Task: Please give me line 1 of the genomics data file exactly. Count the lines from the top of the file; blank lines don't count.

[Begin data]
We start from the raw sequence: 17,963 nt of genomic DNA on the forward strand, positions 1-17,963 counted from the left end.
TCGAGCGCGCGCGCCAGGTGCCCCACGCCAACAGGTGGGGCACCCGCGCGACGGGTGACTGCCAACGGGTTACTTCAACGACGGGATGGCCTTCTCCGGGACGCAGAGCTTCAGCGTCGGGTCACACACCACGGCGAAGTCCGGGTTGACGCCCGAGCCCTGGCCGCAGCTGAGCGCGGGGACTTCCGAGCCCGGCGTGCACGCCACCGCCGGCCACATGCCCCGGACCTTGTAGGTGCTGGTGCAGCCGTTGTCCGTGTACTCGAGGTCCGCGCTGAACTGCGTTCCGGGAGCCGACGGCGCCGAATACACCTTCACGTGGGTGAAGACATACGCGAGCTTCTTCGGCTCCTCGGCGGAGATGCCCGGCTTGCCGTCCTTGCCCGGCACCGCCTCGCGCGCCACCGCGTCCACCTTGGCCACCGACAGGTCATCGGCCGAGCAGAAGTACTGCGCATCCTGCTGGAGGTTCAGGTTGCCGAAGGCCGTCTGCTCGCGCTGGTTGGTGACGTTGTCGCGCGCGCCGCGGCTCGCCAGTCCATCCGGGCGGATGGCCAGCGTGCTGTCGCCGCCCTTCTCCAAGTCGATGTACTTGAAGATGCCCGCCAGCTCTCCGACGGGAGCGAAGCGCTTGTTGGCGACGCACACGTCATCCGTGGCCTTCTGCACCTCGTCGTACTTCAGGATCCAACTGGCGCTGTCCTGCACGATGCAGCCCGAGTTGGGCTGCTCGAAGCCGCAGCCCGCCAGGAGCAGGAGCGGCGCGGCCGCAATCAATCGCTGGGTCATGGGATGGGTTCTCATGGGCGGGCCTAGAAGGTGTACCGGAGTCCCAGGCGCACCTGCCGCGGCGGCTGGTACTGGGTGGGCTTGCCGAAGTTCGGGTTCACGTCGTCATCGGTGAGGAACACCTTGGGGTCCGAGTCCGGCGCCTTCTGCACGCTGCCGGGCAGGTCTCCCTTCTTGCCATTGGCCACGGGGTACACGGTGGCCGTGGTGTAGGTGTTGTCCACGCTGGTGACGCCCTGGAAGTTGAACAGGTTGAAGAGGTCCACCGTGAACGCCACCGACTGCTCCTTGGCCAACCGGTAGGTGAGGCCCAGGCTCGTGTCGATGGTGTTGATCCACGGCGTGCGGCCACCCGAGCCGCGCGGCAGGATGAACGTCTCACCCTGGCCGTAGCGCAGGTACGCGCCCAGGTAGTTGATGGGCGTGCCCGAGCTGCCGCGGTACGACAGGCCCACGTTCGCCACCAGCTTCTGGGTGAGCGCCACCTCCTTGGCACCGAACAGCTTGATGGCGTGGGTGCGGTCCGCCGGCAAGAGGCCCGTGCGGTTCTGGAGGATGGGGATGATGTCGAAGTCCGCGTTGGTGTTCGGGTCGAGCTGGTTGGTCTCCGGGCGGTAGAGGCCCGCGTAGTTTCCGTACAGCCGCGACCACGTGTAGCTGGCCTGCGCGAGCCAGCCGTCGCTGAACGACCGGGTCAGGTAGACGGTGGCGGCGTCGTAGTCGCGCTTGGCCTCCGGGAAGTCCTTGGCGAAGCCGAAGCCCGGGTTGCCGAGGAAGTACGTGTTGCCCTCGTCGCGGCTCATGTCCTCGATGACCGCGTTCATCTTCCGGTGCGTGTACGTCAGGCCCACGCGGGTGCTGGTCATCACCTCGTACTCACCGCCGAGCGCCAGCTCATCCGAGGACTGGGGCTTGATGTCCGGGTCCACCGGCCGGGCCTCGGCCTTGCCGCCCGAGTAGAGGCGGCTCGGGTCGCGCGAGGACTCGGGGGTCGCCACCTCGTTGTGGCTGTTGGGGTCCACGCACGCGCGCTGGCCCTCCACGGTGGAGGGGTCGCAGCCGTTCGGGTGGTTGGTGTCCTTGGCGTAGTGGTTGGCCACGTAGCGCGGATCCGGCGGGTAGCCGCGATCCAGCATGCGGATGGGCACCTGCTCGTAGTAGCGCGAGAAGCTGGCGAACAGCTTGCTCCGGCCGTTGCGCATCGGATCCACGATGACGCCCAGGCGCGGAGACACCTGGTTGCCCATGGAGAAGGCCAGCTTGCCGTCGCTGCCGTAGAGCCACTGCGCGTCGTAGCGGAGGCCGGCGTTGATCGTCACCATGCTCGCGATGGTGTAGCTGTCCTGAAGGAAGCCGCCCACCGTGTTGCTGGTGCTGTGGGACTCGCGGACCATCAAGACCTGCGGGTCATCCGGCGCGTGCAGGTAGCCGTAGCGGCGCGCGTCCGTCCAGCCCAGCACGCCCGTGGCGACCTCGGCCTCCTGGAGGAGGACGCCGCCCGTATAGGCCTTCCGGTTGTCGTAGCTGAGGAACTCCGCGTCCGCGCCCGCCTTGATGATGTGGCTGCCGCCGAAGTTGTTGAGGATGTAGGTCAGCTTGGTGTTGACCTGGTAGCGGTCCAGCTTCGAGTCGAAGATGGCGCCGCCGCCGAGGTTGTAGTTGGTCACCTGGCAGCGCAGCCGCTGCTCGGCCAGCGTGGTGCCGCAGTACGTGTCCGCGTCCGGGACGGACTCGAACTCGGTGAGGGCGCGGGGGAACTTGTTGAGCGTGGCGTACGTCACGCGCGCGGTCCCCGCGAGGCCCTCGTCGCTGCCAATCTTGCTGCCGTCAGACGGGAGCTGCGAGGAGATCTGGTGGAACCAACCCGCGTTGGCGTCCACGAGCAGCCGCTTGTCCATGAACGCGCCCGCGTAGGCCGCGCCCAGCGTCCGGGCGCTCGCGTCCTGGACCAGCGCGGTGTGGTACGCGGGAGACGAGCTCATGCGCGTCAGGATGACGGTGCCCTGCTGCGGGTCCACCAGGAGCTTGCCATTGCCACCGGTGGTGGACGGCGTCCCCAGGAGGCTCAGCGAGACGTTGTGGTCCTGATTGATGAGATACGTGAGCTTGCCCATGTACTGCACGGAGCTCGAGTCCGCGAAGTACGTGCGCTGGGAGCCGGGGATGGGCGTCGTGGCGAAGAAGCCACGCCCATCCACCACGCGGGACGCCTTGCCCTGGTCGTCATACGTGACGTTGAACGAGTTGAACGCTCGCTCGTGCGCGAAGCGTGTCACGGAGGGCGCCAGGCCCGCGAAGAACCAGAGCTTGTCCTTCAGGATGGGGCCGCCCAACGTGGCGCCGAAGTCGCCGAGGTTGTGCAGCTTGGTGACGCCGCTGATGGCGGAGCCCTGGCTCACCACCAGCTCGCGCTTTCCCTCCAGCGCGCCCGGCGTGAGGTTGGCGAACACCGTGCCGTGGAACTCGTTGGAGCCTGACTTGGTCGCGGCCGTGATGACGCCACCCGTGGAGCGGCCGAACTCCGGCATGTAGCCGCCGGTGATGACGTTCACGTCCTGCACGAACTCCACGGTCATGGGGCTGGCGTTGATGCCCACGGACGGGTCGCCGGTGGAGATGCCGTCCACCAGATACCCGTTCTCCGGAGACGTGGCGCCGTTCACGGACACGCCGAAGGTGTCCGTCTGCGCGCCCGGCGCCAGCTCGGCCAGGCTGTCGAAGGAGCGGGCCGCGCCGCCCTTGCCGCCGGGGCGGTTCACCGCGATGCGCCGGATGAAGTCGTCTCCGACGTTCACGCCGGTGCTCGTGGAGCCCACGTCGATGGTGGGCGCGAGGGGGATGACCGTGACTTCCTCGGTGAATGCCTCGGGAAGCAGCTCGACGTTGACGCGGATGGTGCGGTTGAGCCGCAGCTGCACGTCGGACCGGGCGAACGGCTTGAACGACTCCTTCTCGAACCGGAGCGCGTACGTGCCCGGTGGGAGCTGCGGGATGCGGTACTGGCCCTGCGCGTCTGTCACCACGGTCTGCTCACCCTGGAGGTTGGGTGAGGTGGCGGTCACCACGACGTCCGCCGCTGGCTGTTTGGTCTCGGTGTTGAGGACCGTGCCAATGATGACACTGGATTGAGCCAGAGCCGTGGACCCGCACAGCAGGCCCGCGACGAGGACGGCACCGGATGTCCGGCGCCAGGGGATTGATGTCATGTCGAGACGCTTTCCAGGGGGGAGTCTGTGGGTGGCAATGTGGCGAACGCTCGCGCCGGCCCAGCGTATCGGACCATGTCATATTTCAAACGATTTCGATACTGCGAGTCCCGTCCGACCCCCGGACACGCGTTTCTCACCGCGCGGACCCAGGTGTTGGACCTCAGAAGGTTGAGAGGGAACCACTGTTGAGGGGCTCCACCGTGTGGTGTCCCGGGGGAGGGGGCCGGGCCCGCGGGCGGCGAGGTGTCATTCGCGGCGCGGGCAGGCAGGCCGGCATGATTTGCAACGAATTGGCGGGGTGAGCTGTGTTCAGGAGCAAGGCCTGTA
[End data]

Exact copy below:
We start from the raw sequence: 17,963 nt of genomic DNA on the forward strand, positions 1-17,963 counted from the left end.